WILMINGTON, N.C. (WECT) - After nearly 50 years as a law enforcement officer, and 15 years as Wilmington’s top cop, Police Chief Ralph Evangelous is ready to retire.
After a brief stint as an auto mechanic, Evangelous started his law enforcement career at age 19 as a police cadet in Massachusetts. He then moved to the Los Angeles Police Department, where he rose in the ranks, eventually becoming the driver and body guard for Police Chief Daryl Gates. From there, Evangelous left to run his own police department in Temple, TX, before taking the job in Wilmington.
Reflecting back on his years in the Port City, Chief Evangelous remembers being surprised by the outward hostility towards police from some parts of the community. He says he had a little bit of culture shock when he first arrived.
“My first couple of years here, I was riding in a car in the Azalea Festival Parade and people were booing at us. I said to myself, 'Oh my God! What have I gotten myself into here?” Evangelous recalled.
Chief Evangelous said he quickly realized there a deep seeded divide, unique to the deep south, and he was going to do everything he could to show this community things could be better.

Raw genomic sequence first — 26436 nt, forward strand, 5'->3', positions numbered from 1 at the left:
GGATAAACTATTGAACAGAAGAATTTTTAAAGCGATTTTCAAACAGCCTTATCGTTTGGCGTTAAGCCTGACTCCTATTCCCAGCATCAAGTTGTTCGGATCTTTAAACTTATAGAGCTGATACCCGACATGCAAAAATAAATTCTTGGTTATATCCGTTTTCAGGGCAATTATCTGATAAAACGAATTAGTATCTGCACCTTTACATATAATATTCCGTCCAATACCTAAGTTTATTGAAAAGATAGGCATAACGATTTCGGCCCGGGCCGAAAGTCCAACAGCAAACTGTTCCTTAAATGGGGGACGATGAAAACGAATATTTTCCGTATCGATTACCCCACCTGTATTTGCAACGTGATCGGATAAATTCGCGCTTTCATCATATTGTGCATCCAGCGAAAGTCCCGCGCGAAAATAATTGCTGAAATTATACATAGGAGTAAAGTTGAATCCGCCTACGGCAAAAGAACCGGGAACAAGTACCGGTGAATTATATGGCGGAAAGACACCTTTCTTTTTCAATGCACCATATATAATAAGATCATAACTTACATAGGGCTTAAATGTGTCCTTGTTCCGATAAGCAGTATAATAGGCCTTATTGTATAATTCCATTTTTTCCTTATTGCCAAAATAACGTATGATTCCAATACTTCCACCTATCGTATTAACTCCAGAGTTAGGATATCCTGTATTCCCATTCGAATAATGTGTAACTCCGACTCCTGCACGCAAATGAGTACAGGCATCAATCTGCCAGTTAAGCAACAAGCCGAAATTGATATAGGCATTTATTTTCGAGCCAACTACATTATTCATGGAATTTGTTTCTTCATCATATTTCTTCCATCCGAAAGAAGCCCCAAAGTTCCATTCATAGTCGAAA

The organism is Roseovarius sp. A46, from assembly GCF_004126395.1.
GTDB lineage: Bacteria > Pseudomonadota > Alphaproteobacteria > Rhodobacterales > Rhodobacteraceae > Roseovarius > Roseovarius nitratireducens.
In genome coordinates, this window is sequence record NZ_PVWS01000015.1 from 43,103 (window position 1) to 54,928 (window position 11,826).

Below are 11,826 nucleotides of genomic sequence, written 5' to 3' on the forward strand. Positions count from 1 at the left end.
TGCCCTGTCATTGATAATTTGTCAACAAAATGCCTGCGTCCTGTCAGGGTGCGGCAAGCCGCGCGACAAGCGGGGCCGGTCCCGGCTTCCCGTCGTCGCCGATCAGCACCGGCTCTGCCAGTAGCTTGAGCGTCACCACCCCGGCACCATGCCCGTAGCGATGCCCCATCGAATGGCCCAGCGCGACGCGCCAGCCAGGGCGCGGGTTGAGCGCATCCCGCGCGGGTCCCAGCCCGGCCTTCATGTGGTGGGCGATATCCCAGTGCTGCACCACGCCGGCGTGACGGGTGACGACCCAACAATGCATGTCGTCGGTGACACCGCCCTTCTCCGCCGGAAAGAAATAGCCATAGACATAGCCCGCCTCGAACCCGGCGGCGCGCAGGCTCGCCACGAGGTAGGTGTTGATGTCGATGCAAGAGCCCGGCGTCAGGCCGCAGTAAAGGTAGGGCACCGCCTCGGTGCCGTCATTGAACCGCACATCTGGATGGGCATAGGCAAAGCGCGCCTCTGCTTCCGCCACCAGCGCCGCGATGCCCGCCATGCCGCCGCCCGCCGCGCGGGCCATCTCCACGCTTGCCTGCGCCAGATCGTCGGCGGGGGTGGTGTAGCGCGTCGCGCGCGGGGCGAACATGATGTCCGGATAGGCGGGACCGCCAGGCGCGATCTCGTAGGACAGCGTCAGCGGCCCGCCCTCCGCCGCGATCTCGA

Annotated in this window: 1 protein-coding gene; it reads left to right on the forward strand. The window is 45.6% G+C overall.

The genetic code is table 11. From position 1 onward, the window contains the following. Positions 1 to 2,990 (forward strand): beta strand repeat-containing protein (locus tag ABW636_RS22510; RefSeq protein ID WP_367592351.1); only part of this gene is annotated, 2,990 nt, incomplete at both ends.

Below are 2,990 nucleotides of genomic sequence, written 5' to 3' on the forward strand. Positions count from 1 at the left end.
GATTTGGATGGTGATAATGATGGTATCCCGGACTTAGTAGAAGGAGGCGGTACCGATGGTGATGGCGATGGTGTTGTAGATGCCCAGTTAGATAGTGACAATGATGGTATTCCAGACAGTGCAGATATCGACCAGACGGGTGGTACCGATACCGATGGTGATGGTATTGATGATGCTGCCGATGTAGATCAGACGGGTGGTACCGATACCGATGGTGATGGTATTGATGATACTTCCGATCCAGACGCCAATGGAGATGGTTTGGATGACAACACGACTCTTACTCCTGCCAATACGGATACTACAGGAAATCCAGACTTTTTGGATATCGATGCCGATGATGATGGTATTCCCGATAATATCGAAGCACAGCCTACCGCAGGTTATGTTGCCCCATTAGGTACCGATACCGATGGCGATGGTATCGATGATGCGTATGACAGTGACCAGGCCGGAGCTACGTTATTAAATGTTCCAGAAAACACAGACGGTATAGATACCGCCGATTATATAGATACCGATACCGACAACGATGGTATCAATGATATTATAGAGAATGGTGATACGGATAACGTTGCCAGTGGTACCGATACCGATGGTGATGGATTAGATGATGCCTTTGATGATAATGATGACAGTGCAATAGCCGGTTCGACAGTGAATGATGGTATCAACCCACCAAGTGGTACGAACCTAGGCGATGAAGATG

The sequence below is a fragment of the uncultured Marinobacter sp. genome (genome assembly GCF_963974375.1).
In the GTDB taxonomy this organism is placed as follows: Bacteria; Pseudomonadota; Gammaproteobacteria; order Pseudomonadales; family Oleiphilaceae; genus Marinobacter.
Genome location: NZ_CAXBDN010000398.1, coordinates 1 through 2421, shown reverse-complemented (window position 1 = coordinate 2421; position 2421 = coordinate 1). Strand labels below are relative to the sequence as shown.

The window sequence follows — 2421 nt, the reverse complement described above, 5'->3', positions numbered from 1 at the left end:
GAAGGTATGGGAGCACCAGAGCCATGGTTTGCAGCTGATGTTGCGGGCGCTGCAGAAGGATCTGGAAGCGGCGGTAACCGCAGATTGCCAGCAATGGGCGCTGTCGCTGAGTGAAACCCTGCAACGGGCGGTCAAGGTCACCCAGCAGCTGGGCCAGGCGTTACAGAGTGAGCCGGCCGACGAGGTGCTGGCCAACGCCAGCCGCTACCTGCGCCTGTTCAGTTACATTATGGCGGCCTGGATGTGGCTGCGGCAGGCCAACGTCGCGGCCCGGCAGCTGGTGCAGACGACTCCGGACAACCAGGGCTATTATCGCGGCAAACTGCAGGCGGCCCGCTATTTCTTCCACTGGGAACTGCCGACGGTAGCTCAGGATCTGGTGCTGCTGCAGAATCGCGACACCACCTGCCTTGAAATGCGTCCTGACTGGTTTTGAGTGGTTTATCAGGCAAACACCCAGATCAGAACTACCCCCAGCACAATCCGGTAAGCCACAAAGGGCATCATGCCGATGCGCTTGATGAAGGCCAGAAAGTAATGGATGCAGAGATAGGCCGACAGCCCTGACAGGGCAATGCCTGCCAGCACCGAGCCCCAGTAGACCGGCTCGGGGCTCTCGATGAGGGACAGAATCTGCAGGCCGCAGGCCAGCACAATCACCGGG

“It was a slow, methodical out reach to the community. Treating people with respect and allowing people to keep their dignity. OK, you can arrest someone and allow them to keep their dignity,” Evangelous explained of his efforts to improve relationships with the people his department serves. He says people usually welcome his officers now, and he’s proud of the changes his department has made.
His compassionate approach made a difference in the crime statistics, too. Despite a recent gang war, with many shootings making headlines in recent weeks, violent crime in Wilmington is half of what it was when Chief Evangelous got here.
He says relationships with other law enforcement agencies have improved as well.
“Let go of your ego. We let go of the egos and we get things done, and... that’s a success that we just have never seen.”
Chief Evangelous says he’s not exactly sure what’s next for him after his retirement at the end of January, but at this point, he plans to keep his home base in Wilmington. He’s even toying the with the idea of going to work at a refugee camp in Africa.
Evangelous hopes the next chief of police will build on what he’s done, and he says his officers are the ones who deserve the credit for the department’s recent accomplishments.